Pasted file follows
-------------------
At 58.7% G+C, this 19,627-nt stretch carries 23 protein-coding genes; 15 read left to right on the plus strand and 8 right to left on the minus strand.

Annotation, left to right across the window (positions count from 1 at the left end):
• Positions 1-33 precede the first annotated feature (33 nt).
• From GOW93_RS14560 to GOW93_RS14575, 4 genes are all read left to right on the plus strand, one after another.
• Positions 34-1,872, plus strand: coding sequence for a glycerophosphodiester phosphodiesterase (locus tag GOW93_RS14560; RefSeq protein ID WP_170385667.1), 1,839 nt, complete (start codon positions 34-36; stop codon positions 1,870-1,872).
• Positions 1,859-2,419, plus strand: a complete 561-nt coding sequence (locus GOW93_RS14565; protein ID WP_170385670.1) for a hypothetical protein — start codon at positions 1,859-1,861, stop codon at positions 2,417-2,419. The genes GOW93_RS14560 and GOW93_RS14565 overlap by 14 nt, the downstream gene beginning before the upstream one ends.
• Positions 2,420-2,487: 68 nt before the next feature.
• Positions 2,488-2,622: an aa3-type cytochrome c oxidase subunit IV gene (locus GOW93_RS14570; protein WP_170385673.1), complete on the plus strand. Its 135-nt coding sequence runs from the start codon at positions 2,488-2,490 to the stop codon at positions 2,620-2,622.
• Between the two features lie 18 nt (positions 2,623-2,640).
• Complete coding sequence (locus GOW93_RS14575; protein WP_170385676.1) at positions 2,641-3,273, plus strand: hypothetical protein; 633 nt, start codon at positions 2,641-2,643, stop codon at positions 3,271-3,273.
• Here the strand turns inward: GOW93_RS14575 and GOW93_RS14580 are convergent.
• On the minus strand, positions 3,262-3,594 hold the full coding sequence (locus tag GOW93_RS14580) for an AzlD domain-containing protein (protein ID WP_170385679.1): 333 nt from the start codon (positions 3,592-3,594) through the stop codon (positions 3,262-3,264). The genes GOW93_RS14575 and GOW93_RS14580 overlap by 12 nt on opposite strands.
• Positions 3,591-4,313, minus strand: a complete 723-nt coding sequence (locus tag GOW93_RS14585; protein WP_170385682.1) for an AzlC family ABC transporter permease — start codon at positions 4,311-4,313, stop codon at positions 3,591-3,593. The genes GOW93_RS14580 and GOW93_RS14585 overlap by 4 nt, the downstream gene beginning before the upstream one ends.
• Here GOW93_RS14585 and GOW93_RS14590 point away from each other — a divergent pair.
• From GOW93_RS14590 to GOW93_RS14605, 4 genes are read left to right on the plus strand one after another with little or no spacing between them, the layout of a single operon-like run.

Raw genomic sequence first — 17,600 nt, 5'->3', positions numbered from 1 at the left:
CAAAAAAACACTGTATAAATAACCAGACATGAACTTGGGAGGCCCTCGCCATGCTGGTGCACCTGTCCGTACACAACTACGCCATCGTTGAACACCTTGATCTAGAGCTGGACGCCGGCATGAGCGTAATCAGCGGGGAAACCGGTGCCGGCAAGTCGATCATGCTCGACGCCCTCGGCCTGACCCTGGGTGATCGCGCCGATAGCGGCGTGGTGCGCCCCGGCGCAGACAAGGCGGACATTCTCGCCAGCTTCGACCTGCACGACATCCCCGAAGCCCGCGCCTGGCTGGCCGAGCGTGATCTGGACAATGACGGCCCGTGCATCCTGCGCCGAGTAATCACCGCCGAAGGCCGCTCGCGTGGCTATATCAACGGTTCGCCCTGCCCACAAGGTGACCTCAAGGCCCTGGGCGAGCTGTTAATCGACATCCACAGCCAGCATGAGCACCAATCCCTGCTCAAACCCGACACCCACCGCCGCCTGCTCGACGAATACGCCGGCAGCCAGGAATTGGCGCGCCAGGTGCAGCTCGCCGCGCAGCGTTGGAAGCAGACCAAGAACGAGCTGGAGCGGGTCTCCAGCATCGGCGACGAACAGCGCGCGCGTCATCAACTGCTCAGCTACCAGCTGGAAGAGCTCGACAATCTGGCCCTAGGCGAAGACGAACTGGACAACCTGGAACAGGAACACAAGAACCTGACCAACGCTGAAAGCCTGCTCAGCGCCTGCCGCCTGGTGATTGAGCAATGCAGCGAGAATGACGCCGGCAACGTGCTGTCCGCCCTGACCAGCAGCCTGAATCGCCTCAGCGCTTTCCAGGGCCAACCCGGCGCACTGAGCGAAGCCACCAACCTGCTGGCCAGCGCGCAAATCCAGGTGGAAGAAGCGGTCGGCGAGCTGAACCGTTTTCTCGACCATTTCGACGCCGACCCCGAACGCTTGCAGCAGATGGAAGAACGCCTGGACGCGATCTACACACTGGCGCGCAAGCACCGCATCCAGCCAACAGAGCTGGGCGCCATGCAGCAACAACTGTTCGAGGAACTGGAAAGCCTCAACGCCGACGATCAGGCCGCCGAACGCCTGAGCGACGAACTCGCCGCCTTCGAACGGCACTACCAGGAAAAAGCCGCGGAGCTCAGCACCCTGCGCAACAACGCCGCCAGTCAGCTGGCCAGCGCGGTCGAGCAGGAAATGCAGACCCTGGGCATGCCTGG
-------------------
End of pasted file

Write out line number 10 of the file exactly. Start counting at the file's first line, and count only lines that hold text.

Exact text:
• Complete coding sequence (locus GOW93_RS14575; protein WP_170385676.1) at positions 2,641-3,273, plus strand: hypothetical protein; 633 nt, start codon at positions 2,641-2,643, stop codon at positions 3,271-3,273.